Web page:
Wick Communications

The photo I didn’t run

In Photography on August 3, 2017 at 2:50 pm

Last week, there was a murder in Half Moon Bay. Only it wasn’t a murder. And that last part further complicated an already difficult decision about whether to run a photo I knew would upset some people.

Some explanation is in order.

We don’t have many murders, thankfully. Maybe four in my dozen or more years here. So when arts reporter Sarah Greigo Guz called me one evening to say she stumbled onto a crime scene and the scuttlebutt was that there had been a murder, it was a big deal. We scrambled a news reporter and I made some social media posts, of course.

I also got a call from a local photographer, who said he had photos from the scene. I asked for them and he sent them, and my actual text back to him at the time was: “Wow.”

That is the most impressive photo above… Except I cropped out the “wow” part. Which is an unnatural act for a newspaper editor and required a lot of soul-searching on my part.

What you don’t see, off to the left, is a body under a white tarp. At the time, I was convinced I would run it full frame. That conviction changed over time.

First, I sent the photo around to Wick editors. I would say most people, about 60 percent of those who provided feedback, said they would run it for the same reasons I thought I would. It was big news, it occurred in public, there were likely already photos like it on social media. It wasn’t particularly gory. …

Can you teach writing?

In Books on August 3, 2017 at 2:42 pm

There is a fascinating discussion of the art of teaching young students to write on the New York Times website at the moment. It’s prompted by the fear that young people are worse writers than young people of the past. Among the startling figures: three-quarters of both eighth- and 12-graders lack proficiency in writing, according to one educational study.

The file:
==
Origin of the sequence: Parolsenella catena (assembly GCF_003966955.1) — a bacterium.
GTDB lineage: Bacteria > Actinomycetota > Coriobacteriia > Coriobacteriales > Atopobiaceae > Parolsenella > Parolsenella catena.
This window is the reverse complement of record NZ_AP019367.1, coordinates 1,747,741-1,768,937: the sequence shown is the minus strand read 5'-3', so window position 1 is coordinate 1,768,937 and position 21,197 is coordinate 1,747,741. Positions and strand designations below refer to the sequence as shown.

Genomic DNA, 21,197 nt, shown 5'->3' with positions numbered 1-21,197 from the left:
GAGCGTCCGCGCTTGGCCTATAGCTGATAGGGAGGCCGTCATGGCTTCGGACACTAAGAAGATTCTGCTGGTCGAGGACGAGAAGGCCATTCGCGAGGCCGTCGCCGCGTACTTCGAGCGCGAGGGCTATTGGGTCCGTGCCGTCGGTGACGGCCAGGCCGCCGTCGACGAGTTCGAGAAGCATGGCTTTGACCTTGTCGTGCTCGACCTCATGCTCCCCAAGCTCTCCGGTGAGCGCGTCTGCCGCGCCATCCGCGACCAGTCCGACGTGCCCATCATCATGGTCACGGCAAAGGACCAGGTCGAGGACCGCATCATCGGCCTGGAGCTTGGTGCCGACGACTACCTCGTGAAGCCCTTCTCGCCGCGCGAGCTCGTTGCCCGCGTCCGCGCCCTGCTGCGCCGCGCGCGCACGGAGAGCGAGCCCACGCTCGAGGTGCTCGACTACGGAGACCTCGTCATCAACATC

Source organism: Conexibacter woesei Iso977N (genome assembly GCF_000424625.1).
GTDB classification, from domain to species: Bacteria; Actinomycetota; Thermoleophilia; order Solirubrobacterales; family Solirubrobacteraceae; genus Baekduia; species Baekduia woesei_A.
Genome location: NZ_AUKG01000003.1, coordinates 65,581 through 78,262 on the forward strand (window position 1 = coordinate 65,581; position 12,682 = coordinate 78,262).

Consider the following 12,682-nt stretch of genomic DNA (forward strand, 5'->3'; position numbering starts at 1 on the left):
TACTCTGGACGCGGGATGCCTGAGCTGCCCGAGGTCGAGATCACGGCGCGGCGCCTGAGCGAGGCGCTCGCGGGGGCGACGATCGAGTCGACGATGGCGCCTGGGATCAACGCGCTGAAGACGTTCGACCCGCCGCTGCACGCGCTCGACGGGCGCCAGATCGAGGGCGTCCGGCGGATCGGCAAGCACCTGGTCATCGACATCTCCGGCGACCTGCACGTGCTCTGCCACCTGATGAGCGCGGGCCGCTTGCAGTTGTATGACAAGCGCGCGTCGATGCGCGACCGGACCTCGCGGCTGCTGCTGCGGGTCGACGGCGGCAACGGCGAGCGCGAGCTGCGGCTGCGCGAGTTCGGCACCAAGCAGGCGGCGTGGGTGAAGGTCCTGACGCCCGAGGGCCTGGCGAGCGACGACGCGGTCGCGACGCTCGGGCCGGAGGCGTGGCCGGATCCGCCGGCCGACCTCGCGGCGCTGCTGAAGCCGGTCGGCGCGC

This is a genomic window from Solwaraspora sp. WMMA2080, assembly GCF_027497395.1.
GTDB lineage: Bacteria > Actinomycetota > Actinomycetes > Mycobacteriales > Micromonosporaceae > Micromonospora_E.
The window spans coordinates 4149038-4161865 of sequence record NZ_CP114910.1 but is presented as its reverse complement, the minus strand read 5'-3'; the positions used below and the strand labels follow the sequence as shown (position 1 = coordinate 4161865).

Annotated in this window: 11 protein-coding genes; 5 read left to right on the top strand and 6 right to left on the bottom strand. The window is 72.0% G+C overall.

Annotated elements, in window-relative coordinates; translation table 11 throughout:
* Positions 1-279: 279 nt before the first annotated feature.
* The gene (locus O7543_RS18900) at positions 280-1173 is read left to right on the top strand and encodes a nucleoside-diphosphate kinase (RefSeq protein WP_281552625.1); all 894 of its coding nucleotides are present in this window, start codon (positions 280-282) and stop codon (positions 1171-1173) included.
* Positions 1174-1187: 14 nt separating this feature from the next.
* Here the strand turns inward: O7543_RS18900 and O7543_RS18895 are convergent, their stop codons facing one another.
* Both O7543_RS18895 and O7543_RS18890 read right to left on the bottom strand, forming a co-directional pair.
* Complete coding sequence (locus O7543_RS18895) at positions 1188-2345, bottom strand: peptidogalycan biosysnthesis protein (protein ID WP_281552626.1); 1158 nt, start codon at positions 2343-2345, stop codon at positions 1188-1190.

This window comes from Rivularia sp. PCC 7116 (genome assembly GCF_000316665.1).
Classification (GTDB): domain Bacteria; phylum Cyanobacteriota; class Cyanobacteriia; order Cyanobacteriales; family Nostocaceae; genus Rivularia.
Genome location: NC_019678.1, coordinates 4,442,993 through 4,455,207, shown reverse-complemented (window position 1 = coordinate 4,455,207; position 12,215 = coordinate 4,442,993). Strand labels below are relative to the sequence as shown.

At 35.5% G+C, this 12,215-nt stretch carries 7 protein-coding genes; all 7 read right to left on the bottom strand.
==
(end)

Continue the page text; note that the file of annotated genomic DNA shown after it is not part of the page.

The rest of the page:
Not that this concern is anything new. The Times story asserts that more than half of first-year students at Harvard failed an entrance exam in writing — in 1874.

The question is how to promote better writing, particularly at a time when there is so much distraction and seemingly so little attention span.

Some suggest working at the sentence level. Line editing with students. To me, that feels like advanced work and not much fun for people who aren’t really all that invested in being better writers.

The Times story opens with a teacher trying to get student juices flowing by reading Anne Lamott’s classic writing inspirational “Bird by Bird.” You could do worse that that. If you haven’t read it, you really should. As another teacher says, “You hope that by exposing them to great writing, they’ll start to hear what’s going on.”

There is a certain osmosis that goes on when you read. You could read all of Dickens’ work and never create your own “Great Expectations,” of course, but I bet your expectations would be greater nonetheless. Reading gives writers a sense of rhythm, a look at proper grammar, a feel for storytelling. Reading might not make you a great writer, but you won’t be a great writer unless you read. …

White House, blue language

In Language on August 3, 2017 at 2:28 pm

Hey, remember when the White House employed a communications director named Anthony Scaramucci? I know. It was a long time ago. Way back last week. It seems things change pretty quickly these days, doesn’t it?

Well, if the name rings a bell, you probably remember the rant that apparently got him fired. While talking to a reporter for New Yorker magazine, he used what he later described as “colorful language” to describe his feelings about some fellow White House denizens. Colorful as in suggesting that one coworker was really, really mentally ill and another gentleman was doing something elaborate in service to his own interests… only way more colorful than that.

That left those in the mainstream media to decide whether to do what I just did and tread politely along the euphemism boulevard or to simply print what the man said, even though it was vulgar.

This time, some of the big print outlets printed words their editors likely never thought they would print. The New York Times was among them. Later, it offered a very short explanation of why top editors chose to use the profane words. In short: The newspaper thought it newsworthy.

USA Today, chose a different tack. Here is how it described Scaramucci’s comments about White House rival Steve Bannon:

Scaramucci used an explicit sexual reference to accuse Bannon of doing more to blow himself up in the media and build his own brand than to serve the country.

Huh. It’s fun to write with a wink, but personally, I agree with the New York Times on this one. …